Hear it: Led Zeppelin reissue Companion Audio Disc) 

Wailing Sounds – Lord Such & Heavy Friends (1969)

* A rare session for the outrageous Sutch. Note Bonzo’s two beat snare drive that dominates the track – a tactic that he would later repeat notably on the live Over The Hills And far Away arrangement and Candy Store Rock on Presence

Hear It: Your Time Is Gonna Come -The Roots of Led Zeppelin (Castle)

We’re Gonna Groove (Live at The Royal Albert Hall 1970)

* Simply Devastating. From the moment Bonzo warms up the kit through the frenzied opening and ride cymbal onslaught. Definitive John Bonham.

John Paul Jones said: ‘’I’ve seen all three James brown drummers stand around him at the Newport Festival in disbelief wondering how one guy does what all three of them did’’

Hear It: Led Zeppelin DVD (Warner Music Vision)

I Can’t Quite You Baby (Live Royal Albert Hall 1970)

* A wonderfully atmospheric performance from the glorious Royal night of Albert thankfully all captured on film.

Hear It: Led Zeppelin DVD (Warner Music Vision)

Moby Dick (Live at The Royal Albert Hall 1970)

* Yes seeing is believing – superbly restored for the 2003 DVD this is 15 minutes of sheer percussive brilliance. Bonzo clatters, rattles, shakes and bangs his way into percussive immortality.

John Bonham said: ‘’My son Jason plays. I’ve got a kit made to scale for him. He’s got a great sense of time- even when we go out in the car he takes his sticks to bash on the seats. Before the end of Led Zeppelin I’m going to have him onstage with us at the Albert Hall’’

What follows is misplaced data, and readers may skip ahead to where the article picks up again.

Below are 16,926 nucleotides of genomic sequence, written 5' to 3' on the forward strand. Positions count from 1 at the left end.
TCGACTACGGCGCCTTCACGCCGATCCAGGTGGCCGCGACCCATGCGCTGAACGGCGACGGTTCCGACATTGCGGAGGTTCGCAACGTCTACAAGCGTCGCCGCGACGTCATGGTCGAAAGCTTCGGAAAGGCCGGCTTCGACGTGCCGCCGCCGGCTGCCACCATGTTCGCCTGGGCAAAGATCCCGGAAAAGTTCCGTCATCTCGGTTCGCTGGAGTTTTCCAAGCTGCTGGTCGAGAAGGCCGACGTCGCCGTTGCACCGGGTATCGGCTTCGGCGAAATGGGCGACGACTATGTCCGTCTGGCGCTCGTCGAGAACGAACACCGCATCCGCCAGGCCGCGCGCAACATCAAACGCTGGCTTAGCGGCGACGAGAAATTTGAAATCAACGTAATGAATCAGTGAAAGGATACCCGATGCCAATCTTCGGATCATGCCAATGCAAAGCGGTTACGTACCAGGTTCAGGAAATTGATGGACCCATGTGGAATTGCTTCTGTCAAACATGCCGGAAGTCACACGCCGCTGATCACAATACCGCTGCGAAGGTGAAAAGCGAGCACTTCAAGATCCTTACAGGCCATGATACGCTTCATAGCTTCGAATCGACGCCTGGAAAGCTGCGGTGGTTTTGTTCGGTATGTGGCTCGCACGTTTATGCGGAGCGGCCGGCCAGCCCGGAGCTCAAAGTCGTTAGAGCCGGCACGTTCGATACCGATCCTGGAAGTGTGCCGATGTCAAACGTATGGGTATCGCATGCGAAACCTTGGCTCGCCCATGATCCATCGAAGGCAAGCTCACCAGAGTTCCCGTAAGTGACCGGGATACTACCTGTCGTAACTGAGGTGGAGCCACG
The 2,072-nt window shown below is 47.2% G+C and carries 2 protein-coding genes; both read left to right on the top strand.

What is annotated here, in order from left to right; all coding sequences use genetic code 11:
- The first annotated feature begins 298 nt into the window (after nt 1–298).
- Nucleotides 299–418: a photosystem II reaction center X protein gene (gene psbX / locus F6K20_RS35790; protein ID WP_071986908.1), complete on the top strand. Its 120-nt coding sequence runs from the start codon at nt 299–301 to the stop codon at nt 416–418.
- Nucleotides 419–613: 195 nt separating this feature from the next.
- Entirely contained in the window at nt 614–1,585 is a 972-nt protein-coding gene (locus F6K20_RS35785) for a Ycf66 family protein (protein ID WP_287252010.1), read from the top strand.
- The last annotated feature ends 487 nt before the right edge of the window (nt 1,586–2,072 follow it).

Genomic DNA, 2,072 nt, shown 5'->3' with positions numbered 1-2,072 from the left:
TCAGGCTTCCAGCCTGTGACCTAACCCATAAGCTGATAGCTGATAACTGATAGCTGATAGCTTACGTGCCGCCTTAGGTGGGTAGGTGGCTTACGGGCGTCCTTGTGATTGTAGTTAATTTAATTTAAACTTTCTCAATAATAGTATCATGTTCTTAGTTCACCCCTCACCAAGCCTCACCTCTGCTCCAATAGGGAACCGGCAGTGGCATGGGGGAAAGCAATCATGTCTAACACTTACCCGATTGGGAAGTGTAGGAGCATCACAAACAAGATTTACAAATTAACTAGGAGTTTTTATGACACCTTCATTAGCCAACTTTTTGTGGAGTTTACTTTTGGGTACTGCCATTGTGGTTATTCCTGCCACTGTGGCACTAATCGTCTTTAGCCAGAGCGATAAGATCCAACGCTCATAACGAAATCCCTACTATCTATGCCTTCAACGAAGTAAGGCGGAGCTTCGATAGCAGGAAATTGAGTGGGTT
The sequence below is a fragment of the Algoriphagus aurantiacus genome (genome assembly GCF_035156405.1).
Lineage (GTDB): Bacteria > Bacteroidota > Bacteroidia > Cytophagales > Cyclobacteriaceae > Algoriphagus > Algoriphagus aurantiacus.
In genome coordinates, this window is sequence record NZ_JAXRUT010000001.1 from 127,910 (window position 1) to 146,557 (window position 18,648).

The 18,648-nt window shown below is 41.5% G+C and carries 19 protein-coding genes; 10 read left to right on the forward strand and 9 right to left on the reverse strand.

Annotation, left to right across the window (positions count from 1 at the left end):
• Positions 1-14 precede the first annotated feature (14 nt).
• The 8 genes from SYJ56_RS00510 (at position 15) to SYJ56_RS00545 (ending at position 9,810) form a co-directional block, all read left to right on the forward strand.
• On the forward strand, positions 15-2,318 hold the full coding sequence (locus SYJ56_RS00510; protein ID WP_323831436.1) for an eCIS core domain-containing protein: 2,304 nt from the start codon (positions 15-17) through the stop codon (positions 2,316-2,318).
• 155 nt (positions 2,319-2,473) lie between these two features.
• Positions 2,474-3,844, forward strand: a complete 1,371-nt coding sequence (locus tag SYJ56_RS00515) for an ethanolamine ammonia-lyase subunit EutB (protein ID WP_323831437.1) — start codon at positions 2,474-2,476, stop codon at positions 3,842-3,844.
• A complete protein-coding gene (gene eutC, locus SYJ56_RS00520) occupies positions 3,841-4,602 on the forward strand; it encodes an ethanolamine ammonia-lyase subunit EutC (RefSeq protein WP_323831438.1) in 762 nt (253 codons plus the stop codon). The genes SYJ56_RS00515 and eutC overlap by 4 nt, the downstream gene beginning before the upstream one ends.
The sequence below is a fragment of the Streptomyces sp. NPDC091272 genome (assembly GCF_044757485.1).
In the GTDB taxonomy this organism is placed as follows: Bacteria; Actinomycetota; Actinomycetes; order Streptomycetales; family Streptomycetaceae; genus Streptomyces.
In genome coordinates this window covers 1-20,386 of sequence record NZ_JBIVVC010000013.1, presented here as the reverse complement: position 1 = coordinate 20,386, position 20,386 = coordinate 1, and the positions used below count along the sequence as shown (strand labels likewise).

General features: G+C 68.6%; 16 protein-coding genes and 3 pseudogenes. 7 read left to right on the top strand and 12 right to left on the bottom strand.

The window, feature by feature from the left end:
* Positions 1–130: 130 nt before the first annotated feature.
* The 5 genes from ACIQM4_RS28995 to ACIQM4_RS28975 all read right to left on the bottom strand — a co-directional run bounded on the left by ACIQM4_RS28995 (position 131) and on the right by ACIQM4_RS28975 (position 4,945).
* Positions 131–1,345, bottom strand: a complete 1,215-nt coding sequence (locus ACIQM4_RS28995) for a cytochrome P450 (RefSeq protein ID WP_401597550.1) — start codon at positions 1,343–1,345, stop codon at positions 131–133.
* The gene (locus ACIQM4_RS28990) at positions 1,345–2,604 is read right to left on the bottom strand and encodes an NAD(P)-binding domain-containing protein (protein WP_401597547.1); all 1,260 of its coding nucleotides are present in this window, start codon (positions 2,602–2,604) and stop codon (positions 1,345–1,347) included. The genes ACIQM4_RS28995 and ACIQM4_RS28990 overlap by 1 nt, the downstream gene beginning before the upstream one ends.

Hear It: Led Zeppelin DVD (Warner Music Vision)

Immigrant Song (1970)

* Marvel at how he drives this tremendous opening track  with a forceful full on percussive attack. The pace here is just relentless.

Hear It : Led Zeppelin III (Atlantic)

Friends (1970)

* In which Bonzo forfeits the sticks for the bongos, and has no trouble in keeping up with JPJ’s relentless string swirl.

Hear it: Led Zeppelin III (Atlantic)

Since I’ve Been Loving You (1970)

* Proving there’s no sin in omission, Bonzo’s sparse incisive back beat allows the rest of them to build the tension. The opening two minutes are just masterful.

Clock the percussive perfection: 48 seconds in with that positively nuclear cymbal crash over Page’s Gibson squeals and Plant’s instinctive shout of ‘’Oh!’’

Hear It: Led Zeppelin 3 (Atlantic)

Out On The Tiles (1970)

* Not for nothing did he have a joint song writing credit for a performance of sheer explosive power.

Clock the percussive perfection: At 2.35 as the long fade out kicks in with Bonzo flailing around the kit – all deftly panned in stereo splendour.

Hear It: Led Zeppelin 3 (Atlantic)

Gallows Pole (1970)

*Again that sense of  light and shade dynamics is applied to this tradition tune in a manner only they could muster.

* Clock the percussive perfection: The tension builds and then blam! John Henry is in at 2.04 to gallop amongst the gallows.